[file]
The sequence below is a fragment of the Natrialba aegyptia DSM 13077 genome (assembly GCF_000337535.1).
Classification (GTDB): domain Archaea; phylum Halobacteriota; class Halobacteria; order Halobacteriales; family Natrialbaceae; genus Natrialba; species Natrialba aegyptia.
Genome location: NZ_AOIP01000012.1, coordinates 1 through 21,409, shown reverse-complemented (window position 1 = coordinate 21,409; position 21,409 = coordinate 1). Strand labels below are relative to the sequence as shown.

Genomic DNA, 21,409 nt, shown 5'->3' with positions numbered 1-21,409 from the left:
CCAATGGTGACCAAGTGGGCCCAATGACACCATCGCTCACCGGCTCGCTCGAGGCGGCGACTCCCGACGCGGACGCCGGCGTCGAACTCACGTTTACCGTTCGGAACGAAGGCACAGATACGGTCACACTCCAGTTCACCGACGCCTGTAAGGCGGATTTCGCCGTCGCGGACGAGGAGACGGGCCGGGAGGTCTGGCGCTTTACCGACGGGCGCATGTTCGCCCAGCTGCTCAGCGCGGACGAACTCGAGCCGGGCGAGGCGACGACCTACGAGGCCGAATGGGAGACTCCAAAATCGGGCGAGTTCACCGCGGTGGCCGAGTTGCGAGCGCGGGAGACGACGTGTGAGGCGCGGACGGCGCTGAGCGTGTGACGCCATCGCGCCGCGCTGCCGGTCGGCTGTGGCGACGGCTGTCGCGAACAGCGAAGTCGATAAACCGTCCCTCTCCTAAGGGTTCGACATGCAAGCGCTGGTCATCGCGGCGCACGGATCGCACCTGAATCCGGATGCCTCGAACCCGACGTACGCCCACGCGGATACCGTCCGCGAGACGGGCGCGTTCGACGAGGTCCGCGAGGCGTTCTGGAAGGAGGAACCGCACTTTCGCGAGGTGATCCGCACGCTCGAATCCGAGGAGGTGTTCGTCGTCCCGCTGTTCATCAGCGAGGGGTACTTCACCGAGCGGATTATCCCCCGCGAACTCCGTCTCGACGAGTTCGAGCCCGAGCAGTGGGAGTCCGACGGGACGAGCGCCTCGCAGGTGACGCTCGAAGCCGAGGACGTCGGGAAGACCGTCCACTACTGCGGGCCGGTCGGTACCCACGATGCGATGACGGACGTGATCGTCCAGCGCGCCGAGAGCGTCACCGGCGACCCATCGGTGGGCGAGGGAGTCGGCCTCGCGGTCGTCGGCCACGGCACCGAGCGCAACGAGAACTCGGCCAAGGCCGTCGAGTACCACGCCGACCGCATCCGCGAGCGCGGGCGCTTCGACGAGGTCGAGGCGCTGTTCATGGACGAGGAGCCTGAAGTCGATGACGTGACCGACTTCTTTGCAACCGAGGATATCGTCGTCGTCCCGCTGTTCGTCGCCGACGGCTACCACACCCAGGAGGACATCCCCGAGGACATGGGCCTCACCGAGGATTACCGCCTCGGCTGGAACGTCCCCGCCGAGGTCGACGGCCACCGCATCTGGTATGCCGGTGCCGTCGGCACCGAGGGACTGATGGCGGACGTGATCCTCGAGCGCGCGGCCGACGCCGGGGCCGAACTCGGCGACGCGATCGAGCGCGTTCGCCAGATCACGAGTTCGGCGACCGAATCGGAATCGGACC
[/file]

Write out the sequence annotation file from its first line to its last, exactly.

The sequence below is a fragment of the Natrialba aegyptia DSM 13077 genome (assembly GCF_000337535.1).
Classification (GTDB): domain Archaea; phylum Halobacteriota; class Halobacteria; order Halobacteriales; family Natrialbaceae; genus Natrialba; species Natrialba aegyptia.
Genome location: NZ_AOIP01000012.1, coordinates 1 through 21,409, shown reverse-complemented (window position 1 = coordinate 21,409; position 21,409 = coordinate 1). Strand labels below are relative to the sequence as shown.

Genomic DNA, 21,409 nt, shown 5'->3' with positions numbered 1-21,409 from the left:
CCAATGGTGACCAAGTGGGCCCAATGACACCATCGCTCACCGGCTCGCTCGAGGCGGCGACTCCCGACGCGGACGCCGGCGTCGAACTCACGTTTACCGTTCGGAACGAAGGCACAGATACGGTCACACTCCAGTTCACCGACGCCTGTAAGGCGGATTTCGCCGTCGCGGACGAGGAGACGGGCCGGGAGGTCTGGCGCTTTACCGACGGGCGCATGTTCGCCCAGCTGCTCAGCGCGGACGAACTCGAGCCGGGCGAGGCGACGACCTACGAGGCCGAATGGGAGACTCCAAAATCGGGCGAGTTCACCGCGGTGGCCGAGTTGCGAGCGCGGGAGACGACGTGTGAGGCGCGGACGGCGCTGAGCGTGTGACGCCATCGCGCCGCGCTGCCGGTCGGCTGTGGCGACGGCTGTCGCGAACAGCGAAGTCGATAAACCGTCCCTCTCCTAAGGGTTCGACATGCAAGCGCTGGTCATCGCGGCGCACGGATCGCACCTGAATCCGGATGCCTCGAACCCGACGTACGCCCACGCGGATACCGTCCGCGAGACGGGCGCGTTCGACGAGGTCCGCGAGGCGTTCTGGAAGGAGGAACCGCACTTTCGCGAGGTGATCCGCACGCTCGAATCCGAGGAGGTGTTCGTCGTCCCGCTGTTCATCAGCGAGGGGTACTTCACCGAGCGGATTATCCCCCGCGAACTCCGTCTCGACGAGTTCGAGCCCGAGCAGTGGGAGTCCGACGGGACGAGCGCCTCGCAGGTGACGCTCGAAGCCGAGGACGTCGGGAAGACCGTCCACTACTGCGGGCCGGTCGGTACCCACGATGCGATGACGGACGTGATCGTCCAGCGCGCCGAGAGCGTCACCGGCGACCCATCGGTGGGCGAGGGAGTCGGCCTCGCGGTCGTCGGCCACGGCACCGAGCGCAACGAGAACTCGGCCAAGGCCGTCGAGTACCACGCCGACCGCATCCGCGAGCGCGGGCGCTTCGACGAGGTCGAGGCGCTGTTCATGGACGAGGAGCCTGAAGTCGATGACGTGACCGACTTCTTTGCAACCGAGGATATCGTCGTCGTCCCGCTGTTCGTCGCCGACGGCTACCACACCCAGGAGGACATCCCCGAGGACATGGGCCTCACCGAGGATTACCGCCTCGGCTGGAACGTCCCCGCCGAGGTCGACGGCCACCGCATCTGGTATGCCGGTGCCGTCGGCACCGAGGGACTGATGGCGGACGTGATCCTCGAGCGCGCGGCCGACGCCGGGGCCGAACTCGGCGACGCGATCGAGCGCGTTCGCCAGATCACGAGTTCGGCGACCGAATCGGAATCGGACC